A Scene As Seen from My Cliff
by Augustus Snodgrass
As I stand at the edge of the rocky cliff, I taste the salty sea spray from the waves that are constantly flinging fountains of water many meters into the air. Beyond the crashing waves, the sea is an ever-moving picture of azure waves appearing as if from nowhere. The seagulls above seem to join into the restless mood, screeching as they look for tidbits of food. In the distance, the horizon seems to fade together with the sea into a never-ending blue canvas. As the blowing wind whips my hair into my face, I feel safe and secure from the restless pull of the sea as I stand on my cliff.

A Scene at a Campground
by Augustus Snodgrass
Our campsite is a beautiful and calming sight to behold. I am sitting on a tree stump in a grove of Eastern blue pine trees near the edge of our campsite. The smell of the pine trees and bursting nature greets me. The ground is luscious green grass, and some bright yellow dandelions are growing here and there. Our camper is nestling comfortably in a little, grassy cove towards the left, and several young maple trees surround it. Around the edge are more trees of various kinds: pines, furs, hemlocks, and many more. A slight breeze provides a comfortable temperature from the warm sun shining down through my grove. As I sit here, I cannot help but thank God for the beautiful world He has made!

The Definition of A Friendship
by Nathaniel Winkle
A true friendship is a very special thing to have and be a part of. A friendship means that you are close to a specific person you know. Having a friendship with somebody is different than just being friendly to other people; in a friendship you wish to see and be around that person more because you enjoy and cherish their company. Friendship means you bond with somebody and relate to them, and trust them in a deeper more special way than the average person. Friendship is the opposite of disliking somebody, taking advantage of them and avoiding them. Friendship is a bond, a fellowship, camaraderie; and with a friendship comes a closeness and companionship that we humans enjoy. Having a true friendship is something to be cherished, because as it says in Proverbs 18: 24 “A man with many friends may be harmed, but there is a friend who stays closer than a brother.”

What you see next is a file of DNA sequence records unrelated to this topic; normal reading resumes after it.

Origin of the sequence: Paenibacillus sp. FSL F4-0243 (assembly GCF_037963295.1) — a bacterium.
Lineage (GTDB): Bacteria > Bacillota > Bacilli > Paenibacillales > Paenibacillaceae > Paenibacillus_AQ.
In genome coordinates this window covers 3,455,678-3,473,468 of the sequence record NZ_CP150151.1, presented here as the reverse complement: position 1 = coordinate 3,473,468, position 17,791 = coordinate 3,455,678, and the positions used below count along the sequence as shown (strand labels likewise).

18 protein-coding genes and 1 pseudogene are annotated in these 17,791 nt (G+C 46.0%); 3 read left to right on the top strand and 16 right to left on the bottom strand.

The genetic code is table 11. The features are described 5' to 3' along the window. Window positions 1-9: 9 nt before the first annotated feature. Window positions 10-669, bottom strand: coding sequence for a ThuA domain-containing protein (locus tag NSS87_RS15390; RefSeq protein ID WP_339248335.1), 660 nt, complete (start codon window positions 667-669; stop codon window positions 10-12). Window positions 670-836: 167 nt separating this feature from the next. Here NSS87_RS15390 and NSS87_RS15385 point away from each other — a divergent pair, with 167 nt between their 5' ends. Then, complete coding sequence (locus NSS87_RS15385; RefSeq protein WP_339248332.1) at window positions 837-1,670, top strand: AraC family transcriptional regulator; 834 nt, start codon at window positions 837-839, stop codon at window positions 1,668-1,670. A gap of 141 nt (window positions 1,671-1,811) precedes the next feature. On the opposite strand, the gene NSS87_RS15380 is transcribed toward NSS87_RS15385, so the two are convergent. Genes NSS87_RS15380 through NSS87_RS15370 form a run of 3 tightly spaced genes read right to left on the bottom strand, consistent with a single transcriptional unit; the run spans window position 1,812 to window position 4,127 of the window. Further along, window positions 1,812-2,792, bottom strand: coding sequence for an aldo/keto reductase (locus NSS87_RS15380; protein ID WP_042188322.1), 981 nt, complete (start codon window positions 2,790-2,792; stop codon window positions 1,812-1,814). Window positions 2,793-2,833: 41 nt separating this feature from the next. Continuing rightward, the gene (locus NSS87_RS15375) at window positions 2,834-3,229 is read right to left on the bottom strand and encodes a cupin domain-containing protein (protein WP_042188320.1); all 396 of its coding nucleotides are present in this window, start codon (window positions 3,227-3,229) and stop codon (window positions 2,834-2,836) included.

Print ad assignment designed by Samuel Pickwick

from Of people Literature
There was a young man of Devizes,
Whose ears were of different sizes;
The one that was small
Was of no use at all,
But the other won several prizes.
                                                                                            There was a young lady of Bright,
                                                                                            Whose speed was much faster than light.
                                                                                             She set out one day
                                                                                             In a relative way,
                                                                                                     And returned home the previous night.
There was a young fellow of Perth,
Who was born on the day of his birth;
He was married, they say,
On his wife’s wedding day,